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Rebellion and resolution over shul closures

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TALI FEINBERG

Some saw this as a rebellion, but those concerned said that that wasn’t the case.

“We stayed open not in an act of defiance, but because we are a very small shul of ten people. It wasn’t a compulsory closing, but a recommendation,” one senior Johannesburg rabbi told the SA Jewish Report.

However, the chief rabbi said, “The decision taken to recommend closure of all our shuls was the most painful one I’ve even been involved in. It was done, as the halacha stipulates, on the medical advice of experts, in this case Professor [Barry] Schoub and Dr [Richard] Friedland.

“It was clear from my letter to the rabbis that the decision was made to save lives, which is the highest halachic value, which we are all committed to. It was clear to all shuls from my letter what they needed to do from a halachic point of view.”

Said the senior rabbi, “We felt that as a small shul, we could implement stringent [social distancing and hygiene] measures under the supervision of a doctor – even more stringent than what was recommended. However we have since decided to close.”

Another senior rabbi with a small shul gave a similar reason for continuing services. “We had services from Thursday 19 March [even though the chief rabbi made the recommendation to suspend services on Wednesday 18 March]. There was no decision, it was just a recommendation. The members of the shul decided to stay open, and I didn’t see a reason to stop them. Their argument was that if they were going to work, coming to shul was no less risky. The services continued on the basis of those who wanted them to continue.”

He said about 15 or 16 men came to shul. Women didn’t attend, allowing the men to spread out into the women’s section to allow social distancing. Most members didn’t attend. Those that did ensured that they abided by strict hygiene regulations. However on Monday, 23 March, this rabbi decided to suspend services.

In a letter to congregants that he shared with the SA Jewish Report, he wrote, “The rapid increase in the number of COVID-19 cases, particularly in Gauteng, gives cause for halachic reassessment. Such risks shouldn’t be taken for non-obligatory activities, and I’m therefore instructing all members [who aren’t already staying away] to daven all three daily teffilos [prayers] at home until further notice.”

A Johannesburg doctor told the SA Jewish Report he had assisted the shul he attends to implement medical protocols to ensure that congregants were safe if the shul stayed open. He said the decision to open or close a shul was the jurisdiction of rabbis, not doctors. But, in the event a shul remained open, doctors had to ensure that the environment was safe for all congregants.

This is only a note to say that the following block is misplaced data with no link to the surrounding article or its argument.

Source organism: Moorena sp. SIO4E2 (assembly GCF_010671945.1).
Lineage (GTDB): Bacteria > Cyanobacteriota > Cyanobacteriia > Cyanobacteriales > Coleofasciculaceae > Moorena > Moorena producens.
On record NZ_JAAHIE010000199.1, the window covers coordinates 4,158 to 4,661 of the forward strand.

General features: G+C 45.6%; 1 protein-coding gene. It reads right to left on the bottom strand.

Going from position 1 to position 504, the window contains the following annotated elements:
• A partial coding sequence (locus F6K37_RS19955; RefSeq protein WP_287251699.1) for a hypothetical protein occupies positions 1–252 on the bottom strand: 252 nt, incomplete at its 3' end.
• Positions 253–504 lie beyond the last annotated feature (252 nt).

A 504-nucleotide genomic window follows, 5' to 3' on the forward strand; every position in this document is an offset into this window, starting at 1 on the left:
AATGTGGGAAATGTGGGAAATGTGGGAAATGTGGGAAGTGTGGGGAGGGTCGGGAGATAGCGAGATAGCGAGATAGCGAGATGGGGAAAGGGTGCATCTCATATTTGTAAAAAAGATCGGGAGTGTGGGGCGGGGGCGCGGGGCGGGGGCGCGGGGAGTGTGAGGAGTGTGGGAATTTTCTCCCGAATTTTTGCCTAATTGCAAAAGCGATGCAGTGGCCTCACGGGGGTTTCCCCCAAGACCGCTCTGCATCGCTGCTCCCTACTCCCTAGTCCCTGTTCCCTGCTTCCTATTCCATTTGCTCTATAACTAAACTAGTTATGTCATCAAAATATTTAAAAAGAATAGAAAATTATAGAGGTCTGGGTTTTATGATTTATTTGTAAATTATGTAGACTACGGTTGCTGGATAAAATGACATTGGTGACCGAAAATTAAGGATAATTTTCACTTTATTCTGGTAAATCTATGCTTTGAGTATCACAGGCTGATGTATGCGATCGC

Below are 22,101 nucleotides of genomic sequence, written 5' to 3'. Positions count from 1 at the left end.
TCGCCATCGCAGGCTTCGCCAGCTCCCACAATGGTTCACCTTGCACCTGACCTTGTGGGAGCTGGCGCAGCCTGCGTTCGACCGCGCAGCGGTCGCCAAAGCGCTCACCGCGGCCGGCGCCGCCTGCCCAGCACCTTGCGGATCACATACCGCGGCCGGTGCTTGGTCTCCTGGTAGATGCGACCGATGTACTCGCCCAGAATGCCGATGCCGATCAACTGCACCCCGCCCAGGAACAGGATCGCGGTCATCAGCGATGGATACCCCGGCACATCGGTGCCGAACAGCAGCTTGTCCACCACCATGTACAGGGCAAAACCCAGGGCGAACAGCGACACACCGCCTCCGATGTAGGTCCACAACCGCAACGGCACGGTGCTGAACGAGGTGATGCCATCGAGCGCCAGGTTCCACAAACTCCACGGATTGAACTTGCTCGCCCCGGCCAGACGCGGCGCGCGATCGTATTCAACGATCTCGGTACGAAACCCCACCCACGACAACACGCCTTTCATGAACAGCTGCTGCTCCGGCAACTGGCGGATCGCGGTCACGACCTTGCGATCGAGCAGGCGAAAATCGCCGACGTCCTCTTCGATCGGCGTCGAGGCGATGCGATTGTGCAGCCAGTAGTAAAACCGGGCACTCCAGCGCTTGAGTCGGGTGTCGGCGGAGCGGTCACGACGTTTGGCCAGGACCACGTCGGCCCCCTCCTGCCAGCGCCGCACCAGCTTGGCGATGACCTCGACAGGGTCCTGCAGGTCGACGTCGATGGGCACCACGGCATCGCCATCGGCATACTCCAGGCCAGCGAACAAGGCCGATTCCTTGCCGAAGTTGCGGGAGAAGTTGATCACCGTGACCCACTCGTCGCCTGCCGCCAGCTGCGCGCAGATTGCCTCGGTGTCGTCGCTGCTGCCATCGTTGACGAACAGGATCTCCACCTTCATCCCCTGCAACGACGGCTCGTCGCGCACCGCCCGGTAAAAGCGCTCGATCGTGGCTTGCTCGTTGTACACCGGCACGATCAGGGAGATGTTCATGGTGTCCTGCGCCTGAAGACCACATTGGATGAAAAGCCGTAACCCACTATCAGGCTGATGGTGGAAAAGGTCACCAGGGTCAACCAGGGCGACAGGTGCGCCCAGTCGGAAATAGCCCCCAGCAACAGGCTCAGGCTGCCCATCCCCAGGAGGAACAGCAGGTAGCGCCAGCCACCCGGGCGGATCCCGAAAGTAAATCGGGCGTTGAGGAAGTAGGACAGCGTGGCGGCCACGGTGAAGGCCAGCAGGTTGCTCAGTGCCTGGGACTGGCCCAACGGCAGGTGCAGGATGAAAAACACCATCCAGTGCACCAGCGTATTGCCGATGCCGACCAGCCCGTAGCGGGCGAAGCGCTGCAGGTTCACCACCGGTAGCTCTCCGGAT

He agreed to do this only because he was a member of the shul, and was there to oversee the safety protocol three times a day. He also worked closely with another medical expert.

“Nowhere did I say the shul must stay open, but if it was to remain open, these measures were to ensure it was completely safe,” he said. Although he was approached by other shuls to assist in implementing similar measures, he refused to do so as he wouldn’t be on site to oversee them.

The issue was resolved on Monday, 23 March, when a letter by Goldstein expressed concern that services were continuing in shuls and homes. “The continuation of these shuls and minyanim is posing a direct risk to life. It is therefore a halachic imperative that all of these minyanim cease with immediate effect. We are calling on all rabbis and members of the community to abide by this instruction to close all minyanim to help ensure that we can keep our community safe,” the letter said.

An attached document by medical experts Dr Richard Friedland and Professor Barry Schoub said, “Unfortunately there are still some shuls which have remained open. These minyanim, no matter how they justify this with efforts at social distancing, are endangering the lives of people in our community and the population at large. ‘Private minyanim’ in houses are an even greater threat.”

Following these letters, the shuls that tried to go ahead with minyanim finally suspended services. Hours later, President Cyril Ramaphosa announced that the nation would go into full lockdown.

  • The SA Jewish Report (SAJR) knows the names of the shuls, senior rabbonim, and doctors involved, and isn’t yet naming them in the interests of unifying our community. However, after this crisis is over, this newspaper and the board of the SAJR believe that the community should hold them to account.

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